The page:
"It was a big change in flood frequency that we found, especially comparing this century to the past two centuries," Lin told Live Science.

Even if the number of strong hurricanes does not increase between now and 2100, sea-level rise alone will likely increase the frequency of Sandy-like events, according to study co-author Ben Horton, a professor in the Department of Marine and Coastal Science at Rutgers University. [Tropical Storms and Hurricanes of 2016 (Photos)]

Stormy future

However, sea-level rise is not the only factor driving Sandy-level flooding. Based on historical climate data and modeling of future climate conditions and storm surges, the scientists found that changes in the size, intensity and tracks of hurricanes may lead to a more limited threefold increase in such flooding, but may also make this kind of flooding 17 times more likely.

"Things are only going to get worse by 2100," Horton said in a statement. "It's just a question of how much worse it will get. There is no happy scenario."

There is still a great deal of controversy over whether hurricanes are becoming more frequent and intense due to climate change. However, these new findings suggest that even if hurricanes occur at the same frequency and strength as they do now, "our estimates suggest the frequency of high storm surges will significantly increase based on rising sea level," Lin said in a statement. "As we refine climate and hurricane dynamic models, we will have more accurate predictions that will allow planners to better design flood mitigation strategies."

"This information is critical for enabling well-informed decisions about the future of this region," Rick Luettich, director of the Institute of Marine Sciences at the University of North Carolina, who did not take part in this study, said in a statement. "One wonders whether this area would have developed into the megacity it is today had its early years occurred under the storm-surge conditions predicted for 2100."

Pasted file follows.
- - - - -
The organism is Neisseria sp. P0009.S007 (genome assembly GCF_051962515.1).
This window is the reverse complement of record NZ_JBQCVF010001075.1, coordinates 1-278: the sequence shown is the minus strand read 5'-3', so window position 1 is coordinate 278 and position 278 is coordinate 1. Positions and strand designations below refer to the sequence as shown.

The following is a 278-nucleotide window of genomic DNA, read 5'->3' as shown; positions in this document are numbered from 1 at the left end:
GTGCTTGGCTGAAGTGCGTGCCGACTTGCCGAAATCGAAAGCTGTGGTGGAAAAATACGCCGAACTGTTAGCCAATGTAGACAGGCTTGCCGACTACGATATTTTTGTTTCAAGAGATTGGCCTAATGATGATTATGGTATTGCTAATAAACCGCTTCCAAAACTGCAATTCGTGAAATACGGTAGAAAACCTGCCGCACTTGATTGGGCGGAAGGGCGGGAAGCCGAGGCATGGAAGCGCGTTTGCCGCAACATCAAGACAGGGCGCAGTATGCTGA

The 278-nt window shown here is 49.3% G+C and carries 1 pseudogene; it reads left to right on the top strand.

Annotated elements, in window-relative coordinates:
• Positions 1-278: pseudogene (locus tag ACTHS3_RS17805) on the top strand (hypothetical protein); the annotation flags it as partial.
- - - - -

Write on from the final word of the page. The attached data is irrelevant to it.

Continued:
Can these results be extrapolated to other areas? "Yes and no," Lin said. "The extent of sea-level rise will change from place to place — it depends on continental features. But many coastal areas around the Atlantic may see a potential increase in flooding risk."

Future research will examine how much damage these changes might cause and what strategies might best deal with these changes, "such as levees, or barriers, or elevating houses, or retreating," Lin said.

Lin, Kopp, Horton and their colleague Jeffrey Donnelly at the Woods Hole Oceanographic Institution in Massachusetts. detailed their findings online Monday (Oct. 10) in the journal the Proceedings of the National Academy of Sciences.

Original article on Live Science.

Charles Q. Choi
Live Science Contributor
Charles Q. Choi is a contributing writer for Live Science and He covers all things human origins and astronomy as well as physics, animals and general science topics. Charles has a Master of Arts degree from the University of Missouri-Columbia, School of Journalism and a Bachelor of Arts degree from the University of South Florida. Charles has visited every continent on Earth, drinking rancid yak butter tea in Lhasa, snorkeling with sea lions in the Galapagos and even climbing an iceberg in Antarctica.